The Seventh Circuit has not expressly considered the implications of the 1991 Act on this rule of law; however, the Fourth Circuit and several district courts have. Those courts have uniformly held that the 1991 Act did not change the rule that Title VII does not preempt a plaintiff's section 1983 claims for a constitutional violation. Beardsley v. Webb, 30 F.3d 524, 527 (4th Cir. 1994); Carpenter v. City of Northlake, 948 F. Supp. 759, 762 (N.D. Ill. 1996); Blatnicky v. Village of Shorewood, 1995 U.S. Dist. LEXIS 11814, 1995 WL 493474, at *5-6 (N.D. Ill. Aug. 16, 1995); Houck v. City of Prairie Village, 912 F. Supp. 1438, 1443 (D. Kan. 1996); Ribot Espada v. Woodroffe, 896 F. Supp. 69, 71 (D.P.R. 1995); Mummelthie v. City of Mason City, 873 F. Supp. 1293, 1323 (N.D. Iowa 1995), aff'd, 78 F.3d 589 (8th Cir. 1996); Stoner v Department of Agric., 846 F. Supp. 738, 739-42 (W.D. Wis. 1994). The court agrees with this conclusion. Accordingly, the court rejects defendants' preemption argument and denies defendants' motion to dismiss Count III of Duhart's complaint on that ground.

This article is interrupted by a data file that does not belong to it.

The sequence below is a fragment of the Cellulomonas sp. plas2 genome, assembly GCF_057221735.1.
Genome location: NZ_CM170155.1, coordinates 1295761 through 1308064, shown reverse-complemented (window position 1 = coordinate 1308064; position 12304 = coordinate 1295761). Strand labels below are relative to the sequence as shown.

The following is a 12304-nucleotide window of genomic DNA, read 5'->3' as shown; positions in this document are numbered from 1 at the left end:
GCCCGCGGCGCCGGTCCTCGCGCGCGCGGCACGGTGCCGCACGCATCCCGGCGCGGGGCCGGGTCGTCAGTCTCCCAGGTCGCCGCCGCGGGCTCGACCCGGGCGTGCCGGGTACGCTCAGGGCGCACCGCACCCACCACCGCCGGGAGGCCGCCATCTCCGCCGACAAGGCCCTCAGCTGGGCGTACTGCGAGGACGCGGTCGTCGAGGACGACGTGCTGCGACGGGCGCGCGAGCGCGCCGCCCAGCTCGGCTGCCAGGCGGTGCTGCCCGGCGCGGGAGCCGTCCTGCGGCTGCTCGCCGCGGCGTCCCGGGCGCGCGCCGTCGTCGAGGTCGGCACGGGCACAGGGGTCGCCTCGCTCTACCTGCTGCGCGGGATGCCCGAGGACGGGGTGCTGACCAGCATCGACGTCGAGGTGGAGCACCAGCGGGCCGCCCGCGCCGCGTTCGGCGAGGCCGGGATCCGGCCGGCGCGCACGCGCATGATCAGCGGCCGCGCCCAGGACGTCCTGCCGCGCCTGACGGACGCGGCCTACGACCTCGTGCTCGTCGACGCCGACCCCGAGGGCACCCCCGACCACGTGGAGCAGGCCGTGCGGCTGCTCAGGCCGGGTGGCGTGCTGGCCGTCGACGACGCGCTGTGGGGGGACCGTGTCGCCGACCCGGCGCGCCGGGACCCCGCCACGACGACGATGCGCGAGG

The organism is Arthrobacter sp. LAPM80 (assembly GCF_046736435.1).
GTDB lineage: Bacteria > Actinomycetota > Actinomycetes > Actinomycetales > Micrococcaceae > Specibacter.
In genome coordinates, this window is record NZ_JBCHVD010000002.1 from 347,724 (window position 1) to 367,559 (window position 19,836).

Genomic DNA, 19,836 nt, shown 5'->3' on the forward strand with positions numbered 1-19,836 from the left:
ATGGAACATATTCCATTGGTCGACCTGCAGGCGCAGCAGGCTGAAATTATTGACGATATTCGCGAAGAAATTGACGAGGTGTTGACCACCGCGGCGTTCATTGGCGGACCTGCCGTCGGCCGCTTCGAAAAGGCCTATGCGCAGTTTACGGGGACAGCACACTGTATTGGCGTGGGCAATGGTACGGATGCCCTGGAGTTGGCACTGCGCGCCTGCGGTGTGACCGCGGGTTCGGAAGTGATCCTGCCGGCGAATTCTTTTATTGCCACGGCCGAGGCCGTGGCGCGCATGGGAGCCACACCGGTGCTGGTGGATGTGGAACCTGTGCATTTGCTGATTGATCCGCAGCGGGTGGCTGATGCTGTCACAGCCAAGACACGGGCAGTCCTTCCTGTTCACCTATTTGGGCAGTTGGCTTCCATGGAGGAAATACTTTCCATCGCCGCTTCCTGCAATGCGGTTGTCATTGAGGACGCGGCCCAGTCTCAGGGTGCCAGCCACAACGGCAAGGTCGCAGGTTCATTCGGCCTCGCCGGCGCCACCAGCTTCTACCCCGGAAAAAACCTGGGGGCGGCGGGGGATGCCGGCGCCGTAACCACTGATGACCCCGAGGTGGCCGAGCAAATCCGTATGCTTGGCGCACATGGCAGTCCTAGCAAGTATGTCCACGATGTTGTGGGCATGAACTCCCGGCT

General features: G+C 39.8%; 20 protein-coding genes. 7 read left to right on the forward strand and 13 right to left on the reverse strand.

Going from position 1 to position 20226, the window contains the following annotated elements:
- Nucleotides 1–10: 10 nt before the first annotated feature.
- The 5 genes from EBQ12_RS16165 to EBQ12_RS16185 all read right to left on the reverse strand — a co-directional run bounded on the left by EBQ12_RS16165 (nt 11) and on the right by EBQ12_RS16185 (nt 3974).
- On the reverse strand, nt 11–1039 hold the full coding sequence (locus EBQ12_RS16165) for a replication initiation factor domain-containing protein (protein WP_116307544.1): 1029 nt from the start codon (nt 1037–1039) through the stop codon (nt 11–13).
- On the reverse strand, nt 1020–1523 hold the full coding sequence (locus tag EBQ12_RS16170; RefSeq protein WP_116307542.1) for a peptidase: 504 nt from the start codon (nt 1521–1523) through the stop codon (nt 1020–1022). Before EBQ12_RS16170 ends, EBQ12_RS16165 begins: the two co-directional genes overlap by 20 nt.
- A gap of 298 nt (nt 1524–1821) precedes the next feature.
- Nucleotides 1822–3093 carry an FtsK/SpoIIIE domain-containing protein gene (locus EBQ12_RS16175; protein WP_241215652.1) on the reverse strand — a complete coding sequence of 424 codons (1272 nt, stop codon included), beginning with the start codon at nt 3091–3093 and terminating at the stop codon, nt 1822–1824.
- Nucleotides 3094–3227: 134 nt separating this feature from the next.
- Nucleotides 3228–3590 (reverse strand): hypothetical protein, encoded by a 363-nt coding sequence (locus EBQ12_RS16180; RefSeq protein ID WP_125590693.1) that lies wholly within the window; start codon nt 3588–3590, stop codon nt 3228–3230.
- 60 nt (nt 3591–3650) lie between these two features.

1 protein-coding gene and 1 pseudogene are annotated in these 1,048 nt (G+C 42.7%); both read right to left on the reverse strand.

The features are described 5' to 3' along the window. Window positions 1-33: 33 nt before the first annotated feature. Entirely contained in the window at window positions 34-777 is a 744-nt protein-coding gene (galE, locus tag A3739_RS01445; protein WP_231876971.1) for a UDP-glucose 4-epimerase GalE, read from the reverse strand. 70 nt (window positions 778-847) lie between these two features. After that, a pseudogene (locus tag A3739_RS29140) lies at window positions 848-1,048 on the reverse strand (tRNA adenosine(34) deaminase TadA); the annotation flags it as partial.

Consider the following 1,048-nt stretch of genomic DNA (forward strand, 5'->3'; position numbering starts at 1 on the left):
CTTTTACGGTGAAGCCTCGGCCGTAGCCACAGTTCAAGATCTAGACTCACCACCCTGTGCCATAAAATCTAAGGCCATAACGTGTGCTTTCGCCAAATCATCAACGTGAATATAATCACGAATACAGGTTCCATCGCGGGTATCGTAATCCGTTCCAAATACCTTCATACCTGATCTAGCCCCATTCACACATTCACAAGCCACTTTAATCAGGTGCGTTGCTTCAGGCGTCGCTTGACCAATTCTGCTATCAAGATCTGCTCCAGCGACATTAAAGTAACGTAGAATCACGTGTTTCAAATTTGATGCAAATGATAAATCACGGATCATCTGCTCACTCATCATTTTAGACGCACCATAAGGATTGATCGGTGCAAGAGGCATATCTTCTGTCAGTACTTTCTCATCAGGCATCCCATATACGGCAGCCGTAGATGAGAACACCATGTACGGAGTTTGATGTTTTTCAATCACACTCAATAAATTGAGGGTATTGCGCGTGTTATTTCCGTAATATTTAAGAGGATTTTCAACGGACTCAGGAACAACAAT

E. Challenge to the sufficiency of Duhart's pleading of a hostile environment claim
Defendants' final argument is that Duhart has not alleged sufficient facts to support a claim of a racially hostile environment. The gist of defendants' argument is that Duhart does not have a hostile environment claim because Duhart has not alleged that anyone in the Cook County Public Defender's Office ever directed a racial epithet or slur at Duhart.
The Supreme Court has recognized that Title VII allows a cause of action for racial harassment that creates a hostile or offensive working environment. Meritor Sav. Bank FSB v. Vinson, 477 U.S. 57, 65-66, 106 S. Ct. 2399, 2404-05, 91 L. Ed. 2d 49 (1986). Racial harassment can also form the basis of a section 1981 claim. North v. Madison Area Ass'n for Retarded Citizens-Developmental Centers, 844 F.2d 401, 408 (7th Cir. 1988). Actionable harassment "encompasses all forms of conduct that unreasonably interfere with an individual's work performance or create an intimidating, hostile, or offensive working environment." McKenzie, 92 F.3d at 479; Doe v. R.R. Donnelley & Sons Co., 42 F.3d 439, 443 (7th Cir. 1994).